I think it's amazing. I think that seeing it become more mainstream and normalized is really special. I felt scared for a long time to speak about my truths just because there wasn't a lot of representation and then eventually I got to the point where I was like "I need to do this." Seeing how Hollywood has opened up and made storylines, that are real storylines that need representation, visible, was really inspiring. I can feel the music industry catching on and it's just really exciting.

Is there anyone you are looking to for inspiration who is out right now?

I love what Troye Sivan is doing; I love what Hayley Kiyoko is doing. There are so many people that are doing it on their own terms and I think that's what is amazing about the music industry right now and where it's heading. People are doing this on their own terms and as a result, people don't have to conform or set any particular idea of what is going to make money. The reality is that there are people out there that are listening to this music and are feeling like it represents them and I think its a beautiful thing. I went in to write for Kehlani a few days ago and her guys were like "you can write about anything, she wants to talk about girls," and just hearing executives say that just feels so good because for so long that wasn't a thing.

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You've been in the industry for a long time. Do you feel like that has been one of the biggest shifts socially you have seen in the industry?

Totally. It's happening so rapidly, it needs to be happening to a greater degree still. I don't think we should get comfortable but seeing how quickly the music industry is changing or even the entertainment industry, in general, is great.

Do you feel a certain responsibility to use your platform to promote things like diversity and inclusion, etc.? Is there ways that the industry could be more inclusive and how could that happen?

I totally think so. As an artist, it comes down to collaboration. All I can really do is speak my truth and what I have been through, but collaborating with other people is a way that I can help. For me, any opportunity that we get to hear a voice that we don't get to hear a lot is important and we should all be pushing to make sure that they are heard and not settle.

Is there anyone you hope to collaborate with?

I think Kehlani is amazing and would love to collaborate more with her in any way. Ghosted is someone that I admire. I just worked with him recently on a song that we co-wrote together called "Feel On Me." I'm always looking to collaborate with as many people as possible that share the same ideas as me.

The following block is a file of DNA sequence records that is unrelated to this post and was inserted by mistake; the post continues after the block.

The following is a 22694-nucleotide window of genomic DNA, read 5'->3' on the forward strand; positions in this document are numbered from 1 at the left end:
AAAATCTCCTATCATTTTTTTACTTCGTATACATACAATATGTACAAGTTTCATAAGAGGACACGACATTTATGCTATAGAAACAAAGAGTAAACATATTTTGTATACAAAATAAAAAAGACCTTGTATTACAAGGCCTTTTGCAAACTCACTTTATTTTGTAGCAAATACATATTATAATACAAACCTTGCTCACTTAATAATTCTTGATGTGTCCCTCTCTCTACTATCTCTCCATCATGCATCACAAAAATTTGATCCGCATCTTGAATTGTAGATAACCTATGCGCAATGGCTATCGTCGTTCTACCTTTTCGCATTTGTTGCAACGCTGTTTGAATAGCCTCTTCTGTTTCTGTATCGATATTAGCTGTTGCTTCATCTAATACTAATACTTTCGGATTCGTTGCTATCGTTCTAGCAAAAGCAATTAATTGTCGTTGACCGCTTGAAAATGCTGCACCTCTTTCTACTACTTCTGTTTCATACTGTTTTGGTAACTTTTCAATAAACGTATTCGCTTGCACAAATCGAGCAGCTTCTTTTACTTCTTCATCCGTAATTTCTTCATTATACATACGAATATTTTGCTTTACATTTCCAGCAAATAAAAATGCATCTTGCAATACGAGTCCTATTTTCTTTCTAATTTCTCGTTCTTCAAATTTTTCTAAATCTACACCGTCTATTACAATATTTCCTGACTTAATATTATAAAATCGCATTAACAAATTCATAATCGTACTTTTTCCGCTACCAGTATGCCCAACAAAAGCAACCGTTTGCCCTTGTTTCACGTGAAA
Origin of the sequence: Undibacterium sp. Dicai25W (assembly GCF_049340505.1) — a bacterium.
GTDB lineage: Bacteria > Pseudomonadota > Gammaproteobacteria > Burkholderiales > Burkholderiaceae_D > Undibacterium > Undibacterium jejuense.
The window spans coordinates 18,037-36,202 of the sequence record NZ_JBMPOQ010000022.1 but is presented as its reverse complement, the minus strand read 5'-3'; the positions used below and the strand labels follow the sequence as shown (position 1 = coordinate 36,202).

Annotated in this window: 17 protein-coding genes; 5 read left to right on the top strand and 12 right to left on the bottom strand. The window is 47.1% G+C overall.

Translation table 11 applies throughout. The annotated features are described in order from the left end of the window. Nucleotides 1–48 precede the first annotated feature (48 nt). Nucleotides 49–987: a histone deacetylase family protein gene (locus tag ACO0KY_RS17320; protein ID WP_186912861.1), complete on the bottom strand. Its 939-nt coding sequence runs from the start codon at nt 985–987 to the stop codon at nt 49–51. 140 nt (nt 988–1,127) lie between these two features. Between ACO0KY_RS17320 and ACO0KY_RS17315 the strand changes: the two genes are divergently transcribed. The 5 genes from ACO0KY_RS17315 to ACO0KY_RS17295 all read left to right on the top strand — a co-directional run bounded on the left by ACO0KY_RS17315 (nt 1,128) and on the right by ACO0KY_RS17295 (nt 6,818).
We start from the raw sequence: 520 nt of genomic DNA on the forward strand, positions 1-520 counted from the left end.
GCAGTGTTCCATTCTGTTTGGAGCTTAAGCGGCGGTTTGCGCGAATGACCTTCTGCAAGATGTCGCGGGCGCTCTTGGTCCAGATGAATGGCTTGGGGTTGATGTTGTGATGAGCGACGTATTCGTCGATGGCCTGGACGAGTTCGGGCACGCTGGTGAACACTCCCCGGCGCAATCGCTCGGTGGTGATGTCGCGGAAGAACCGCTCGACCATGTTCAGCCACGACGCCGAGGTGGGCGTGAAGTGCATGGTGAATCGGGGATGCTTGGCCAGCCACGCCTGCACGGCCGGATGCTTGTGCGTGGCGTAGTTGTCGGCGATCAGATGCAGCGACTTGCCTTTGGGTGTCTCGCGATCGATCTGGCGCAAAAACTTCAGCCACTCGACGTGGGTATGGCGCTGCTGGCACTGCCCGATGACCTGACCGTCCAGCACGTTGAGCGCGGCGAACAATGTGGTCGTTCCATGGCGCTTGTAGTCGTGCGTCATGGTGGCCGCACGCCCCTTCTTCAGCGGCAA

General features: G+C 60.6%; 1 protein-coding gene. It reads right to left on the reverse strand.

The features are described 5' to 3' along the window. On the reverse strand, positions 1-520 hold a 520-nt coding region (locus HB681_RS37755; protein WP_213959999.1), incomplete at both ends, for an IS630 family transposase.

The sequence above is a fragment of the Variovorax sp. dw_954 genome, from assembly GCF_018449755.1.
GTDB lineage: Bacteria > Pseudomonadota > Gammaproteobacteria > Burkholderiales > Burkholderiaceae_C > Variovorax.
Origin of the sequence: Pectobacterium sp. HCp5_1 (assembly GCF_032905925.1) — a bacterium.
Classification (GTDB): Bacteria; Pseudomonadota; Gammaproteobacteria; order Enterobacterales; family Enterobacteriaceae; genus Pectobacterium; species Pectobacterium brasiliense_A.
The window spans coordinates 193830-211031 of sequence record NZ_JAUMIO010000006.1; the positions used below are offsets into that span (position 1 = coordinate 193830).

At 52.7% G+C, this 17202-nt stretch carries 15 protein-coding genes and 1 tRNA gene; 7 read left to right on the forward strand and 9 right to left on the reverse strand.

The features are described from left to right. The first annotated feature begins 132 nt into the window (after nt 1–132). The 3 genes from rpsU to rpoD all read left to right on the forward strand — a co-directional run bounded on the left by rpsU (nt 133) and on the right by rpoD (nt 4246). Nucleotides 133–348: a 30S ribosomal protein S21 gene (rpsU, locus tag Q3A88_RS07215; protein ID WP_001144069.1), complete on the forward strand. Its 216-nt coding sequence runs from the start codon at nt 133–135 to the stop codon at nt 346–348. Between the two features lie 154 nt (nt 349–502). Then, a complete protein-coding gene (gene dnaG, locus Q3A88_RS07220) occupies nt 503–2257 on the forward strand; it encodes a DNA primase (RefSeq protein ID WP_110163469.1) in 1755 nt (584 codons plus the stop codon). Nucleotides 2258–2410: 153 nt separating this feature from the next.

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How did it feel putting yourself out there?

It's totally scary. I think it's scary because there was a stigma about songwriters becoming artists around for a long time and I think I kind of hid behind that in a comfortable place where I was writing for other people. But the most exciting thing is the thought that there is someone out there, like me, when I was growing up, when I was a 14-year-old boy, trying to figure out who I was, and the thought that there are more artists out there who can encourage them to be themselves and to do something liberating and be who they are as a person is the most exciting thing for me. If there is any way that watching my visuals or hearing my story or whatever it encourages someone to come forward and live honestly, it's so exciting. There's not an excuse anymore not to do it, we have a duty as creators to do it now.

What do you make of pop as a vehicle for larger social messages? For queer people especially, there seems to be a calling that's massively appealing.

Yeah, it does. I think when you watch a movie like Love, Simon or any movie that has come out recently you sort of build a 3-dimensional character and you see this personal story and watch them while their struggling and it makes you fall in love with them and you see them as human beings. Where I feel that in music, it's really important for us moving forward to not only present shiny and bright pop music, but also build a narrative around people and help people outside of the bubble of where we are in our liberal views and our openness understand that we are just people and just want to be loved and want to be accepted. I think that's what makes the difference.

Photography: Chuck David Willis